If you have made up your mind about not pursuing a JC path after your O Levels, taking Higher Chinese may not be as beneficial as only an L1R4 grade will be calculated for Polytechnic admissions. Unless you have a great interest and passion for Higher Chinese, perhaps one can consider investing more time into the subjects which are more relevant to the Diploma one aims to enroll in without taking up Higher Chinese. For example, if you are looking to pursue an Engineering Diploma course in Singapore Polytechnic, you need to achieve a least a pass with a Pure Sciences or Combined Sciences. The higher your grades are for your O Level English, Maths and other 2 subjects (mostly Sciences), the higher the chances of you enrolling into your ideal academic course.
O Level Higher Chinese – What To Expect?
Multiple Examination Dates
Another large consideration for students to take into account – O Level Higher Chinese students have to take an additional O Level Examination paper. The first O Level Chinese Examination will be taken in November of the Secondary 3 academic year – how early is that! Students would have to prepare for the Standard Chinese O Level paper by then, and then take yet another full Higher Chinese paper in Secondary 4. While preparing for your other core subjects, now you would have also juggle and prepare for the Higher Chinese Oral paper in July, and the written paper in November with the rest of your subjects. In order to qualify to sit your O Level Higher Chinese in Secondary 4, you will need to at least obtain a pass for your O Level Chinese. The Higher Chinese paper is a more advanced version of the Standard Chinese paper, with 30-40% additional vocabulary. Thus, not only will you need to prepare well for your O Level Higher Chinese, but you will also need to understand and ace in your O Level Standard Chinese syllabus as well.
Differences in O Level Chinese and Higher Chinese
- In Paper 1 Situational writing, O Level Chinese students will write an email based on the information provided with a minimum of 150 words. Meanwhile for O Level Higher Chinese, situational questions could be to write a blog or email and the minimum word count is at least 220. Composition word count for O Level Chinese is to be at least 300 words or above, while for O Level Higher Chinese, the word requirement is for a minimum of 500 words.
- For the O Level Higher Chinese, the last question in Paper 2 requests for a summary of the passage in just 80 words, while there is no such summary component in the O Level Chinese paper.
- For the O Level Chinese Oral component, it includes passage reading and oral conversation based on a video. Meanwhile for O Level Higher Chinese paper, the student needs to give a short 2 minutes oral presentation based on a video and later the student will need to discuss with the Oral examiner with regards to the contents of the oral presentation.
O Level Higher Chinese not only requires the student to have a higher understanding of the Chinese language but one also needs to master application skills needed for examination use. Many students are not able to catch up to the Higher Chinese content taught in school, as teachers tend to teach faster to cover both the O Level Chinese and O Level Higher Chinese syllabus. If you find yourself facing difficulties in catching up with your Higher Chinese lessons in school, it is best for you to seek help with O Level Higher Chinese tuition! With the help of an O Level Higher Chinese private tutor, not only are you able to focus on your weak areas, you will also receive tips and hacks to perform better during the examinations, in turn helping you score well!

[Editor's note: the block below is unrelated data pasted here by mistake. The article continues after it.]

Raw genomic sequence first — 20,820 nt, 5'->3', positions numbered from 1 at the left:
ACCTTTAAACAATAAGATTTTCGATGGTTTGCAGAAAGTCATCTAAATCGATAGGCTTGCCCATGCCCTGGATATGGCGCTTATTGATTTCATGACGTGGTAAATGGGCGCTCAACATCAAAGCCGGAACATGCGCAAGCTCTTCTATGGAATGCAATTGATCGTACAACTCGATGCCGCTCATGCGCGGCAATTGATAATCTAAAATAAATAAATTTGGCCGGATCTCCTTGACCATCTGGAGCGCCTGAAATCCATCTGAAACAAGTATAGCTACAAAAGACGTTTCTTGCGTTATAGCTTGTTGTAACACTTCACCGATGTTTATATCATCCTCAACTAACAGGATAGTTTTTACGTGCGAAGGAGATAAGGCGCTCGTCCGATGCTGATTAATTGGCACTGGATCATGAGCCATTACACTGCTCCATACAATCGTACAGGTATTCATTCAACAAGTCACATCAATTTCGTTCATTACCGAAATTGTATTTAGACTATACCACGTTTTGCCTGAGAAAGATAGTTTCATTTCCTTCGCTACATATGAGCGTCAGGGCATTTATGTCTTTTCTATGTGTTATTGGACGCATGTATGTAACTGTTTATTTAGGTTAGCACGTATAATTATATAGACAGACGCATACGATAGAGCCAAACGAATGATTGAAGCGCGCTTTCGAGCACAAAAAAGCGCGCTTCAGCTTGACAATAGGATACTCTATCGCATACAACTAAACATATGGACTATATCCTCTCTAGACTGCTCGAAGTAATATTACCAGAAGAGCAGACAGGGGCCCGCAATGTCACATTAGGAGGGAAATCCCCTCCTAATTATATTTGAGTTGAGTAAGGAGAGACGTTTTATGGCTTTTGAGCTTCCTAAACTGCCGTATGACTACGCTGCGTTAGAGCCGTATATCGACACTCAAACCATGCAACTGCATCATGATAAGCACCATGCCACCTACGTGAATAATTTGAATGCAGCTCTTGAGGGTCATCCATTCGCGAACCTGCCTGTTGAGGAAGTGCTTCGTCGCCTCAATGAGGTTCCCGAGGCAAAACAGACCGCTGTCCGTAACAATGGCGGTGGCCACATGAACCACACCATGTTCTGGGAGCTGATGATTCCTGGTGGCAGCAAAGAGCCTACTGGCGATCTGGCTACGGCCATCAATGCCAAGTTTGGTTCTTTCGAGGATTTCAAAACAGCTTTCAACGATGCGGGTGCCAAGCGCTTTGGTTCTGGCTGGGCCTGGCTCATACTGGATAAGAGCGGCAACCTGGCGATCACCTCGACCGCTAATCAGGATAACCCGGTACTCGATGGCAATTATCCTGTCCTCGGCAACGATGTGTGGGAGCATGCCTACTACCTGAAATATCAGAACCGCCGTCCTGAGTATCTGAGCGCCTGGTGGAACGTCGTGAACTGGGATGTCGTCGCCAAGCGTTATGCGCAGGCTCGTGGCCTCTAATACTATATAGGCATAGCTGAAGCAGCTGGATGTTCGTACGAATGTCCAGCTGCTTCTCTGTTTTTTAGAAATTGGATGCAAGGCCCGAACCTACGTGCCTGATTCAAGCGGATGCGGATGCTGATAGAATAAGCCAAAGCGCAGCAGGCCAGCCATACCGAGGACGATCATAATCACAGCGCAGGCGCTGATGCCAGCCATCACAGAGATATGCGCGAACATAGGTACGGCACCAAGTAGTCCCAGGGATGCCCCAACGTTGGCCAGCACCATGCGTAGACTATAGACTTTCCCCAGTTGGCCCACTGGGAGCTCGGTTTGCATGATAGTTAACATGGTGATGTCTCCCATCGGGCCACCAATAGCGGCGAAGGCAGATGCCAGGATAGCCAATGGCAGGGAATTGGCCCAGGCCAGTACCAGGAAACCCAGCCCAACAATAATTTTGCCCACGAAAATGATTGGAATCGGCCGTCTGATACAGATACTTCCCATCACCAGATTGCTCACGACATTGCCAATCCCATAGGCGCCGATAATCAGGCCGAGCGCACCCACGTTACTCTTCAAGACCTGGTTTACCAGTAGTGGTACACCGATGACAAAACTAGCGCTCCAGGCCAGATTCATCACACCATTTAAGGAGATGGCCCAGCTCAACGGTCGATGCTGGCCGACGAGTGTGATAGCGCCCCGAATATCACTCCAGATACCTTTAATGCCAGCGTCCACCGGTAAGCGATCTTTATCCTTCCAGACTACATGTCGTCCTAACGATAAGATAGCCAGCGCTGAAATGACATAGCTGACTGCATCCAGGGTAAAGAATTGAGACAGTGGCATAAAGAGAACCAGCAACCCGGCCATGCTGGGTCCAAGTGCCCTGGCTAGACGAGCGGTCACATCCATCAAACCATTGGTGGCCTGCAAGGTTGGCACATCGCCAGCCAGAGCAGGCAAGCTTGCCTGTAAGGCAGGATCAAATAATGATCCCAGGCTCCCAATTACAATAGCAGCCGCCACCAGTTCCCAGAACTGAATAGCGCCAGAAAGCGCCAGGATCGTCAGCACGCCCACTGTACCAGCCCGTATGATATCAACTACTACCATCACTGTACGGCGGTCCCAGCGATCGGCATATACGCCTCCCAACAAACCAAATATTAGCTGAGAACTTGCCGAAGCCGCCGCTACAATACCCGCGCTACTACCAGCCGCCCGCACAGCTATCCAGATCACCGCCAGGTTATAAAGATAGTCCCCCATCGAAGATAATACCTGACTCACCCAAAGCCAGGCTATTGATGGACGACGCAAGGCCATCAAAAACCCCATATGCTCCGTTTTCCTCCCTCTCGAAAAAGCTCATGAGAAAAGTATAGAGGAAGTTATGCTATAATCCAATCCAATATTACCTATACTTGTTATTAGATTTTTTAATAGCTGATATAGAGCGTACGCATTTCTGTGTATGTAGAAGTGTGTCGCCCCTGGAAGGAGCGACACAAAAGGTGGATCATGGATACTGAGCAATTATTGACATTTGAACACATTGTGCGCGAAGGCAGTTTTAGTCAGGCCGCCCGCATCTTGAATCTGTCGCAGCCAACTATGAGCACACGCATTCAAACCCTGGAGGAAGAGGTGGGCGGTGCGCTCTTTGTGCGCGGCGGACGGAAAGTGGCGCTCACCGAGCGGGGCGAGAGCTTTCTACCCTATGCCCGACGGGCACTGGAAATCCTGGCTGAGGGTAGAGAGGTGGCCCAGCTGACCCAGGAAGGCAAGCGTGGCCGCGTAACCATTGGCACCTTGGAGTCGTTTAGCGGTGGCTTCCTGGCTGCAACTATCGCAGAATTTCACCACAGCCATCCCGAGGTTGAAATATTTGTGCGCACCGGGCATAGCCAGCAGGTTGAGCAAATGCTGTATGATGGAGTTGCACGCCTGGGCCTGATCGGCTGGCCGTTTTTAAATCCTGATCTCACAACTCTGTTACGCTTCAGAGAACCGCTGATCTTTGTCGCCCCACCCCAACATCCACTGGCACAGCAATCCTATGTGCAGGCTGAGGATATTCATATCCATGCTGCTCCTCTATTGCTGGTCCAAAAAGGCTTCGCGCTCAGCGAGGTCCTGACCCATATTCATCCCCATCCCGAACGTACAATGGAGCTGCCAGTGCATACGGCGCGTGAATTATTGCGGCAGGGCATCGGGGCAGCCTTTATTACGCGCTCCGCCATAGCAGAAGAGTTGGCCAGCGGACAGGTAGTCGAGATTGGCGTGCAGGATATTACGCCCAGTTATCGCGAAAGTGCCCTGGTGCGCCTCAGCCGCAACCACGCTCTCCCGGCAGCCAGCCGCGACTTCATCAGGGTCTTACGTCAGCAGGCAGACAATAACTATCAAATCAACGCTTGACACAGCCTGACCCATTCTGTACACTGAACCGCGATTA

Tips To Do Well For O Level Higher Chinese
Chinese is not a subject that can be crammed and studied overnight. Learning and mastering languages requires constant usage, constant practice, and there are no shortcuts. As Higher Chinese requires much more than just basic proficiency levels, it is paramount that students take extra steps to have a good grasp of the language. On top of memorising idioms and memorising scripts and model essays, we are here to share some tips gathered by our experienced O level Higher Chinese tutors to help you ace your Higher Chinese paper! Below are just some of the few:
- Read the daily news in Chinese, purchase the newspaper or follow Lian He Zao Bao on their social media to improve your reading, vocabulary, and general knowledge
- Watch your movies or dramas with Chinese subtitles
- Watch News in Channel 8 or Channel U
- Most importantly, communicate more in Chinese. You can talk to your school canteen vendors, your friends or your teacher in Chinese to practise your sentence flows and fluency
- Hire a Higher Chinese tutor to act as a mentor throughout your academic journey and help you to ensure your Higher Chinese is on track. A tutor can also provide personalised O Level Higher Chinese tuition lessons to help you improve on areas that you are weak on.
Whilst getting an offer to study Higher Chinese in Secondary school presents as a privilege to some, it may end up being a burden for others. Ensure that you have the necessary interest and foundation to the language first, before making the decision whether to take up the subject or not. Taking O Level Higher Chinese is a long-term decision that will affect how your entire secondary school learning environment is shaped.
Nevertheless, if you are a student who is persistent in taking up Secondary Higher Chinese but having a difficult time with the subject, consider hiring a Chinese Tutor, or even a specialized O Level Higher Chinese Tutor from MindFlex! Our O Level Higher Chinese Tuition lessons focus on helping students to grasp the concept of writing a good composition as well as expand on their vocabulary through daily reading and as well as provide them with study notes. Students are also trained in their comprehension skills to understand how to answer the questions in paper 2 and how to capture the massages in the passage. Get in touch with us today! Do also click on the following link if you would like to know more about the other Chinese Tuition Options in Singapore.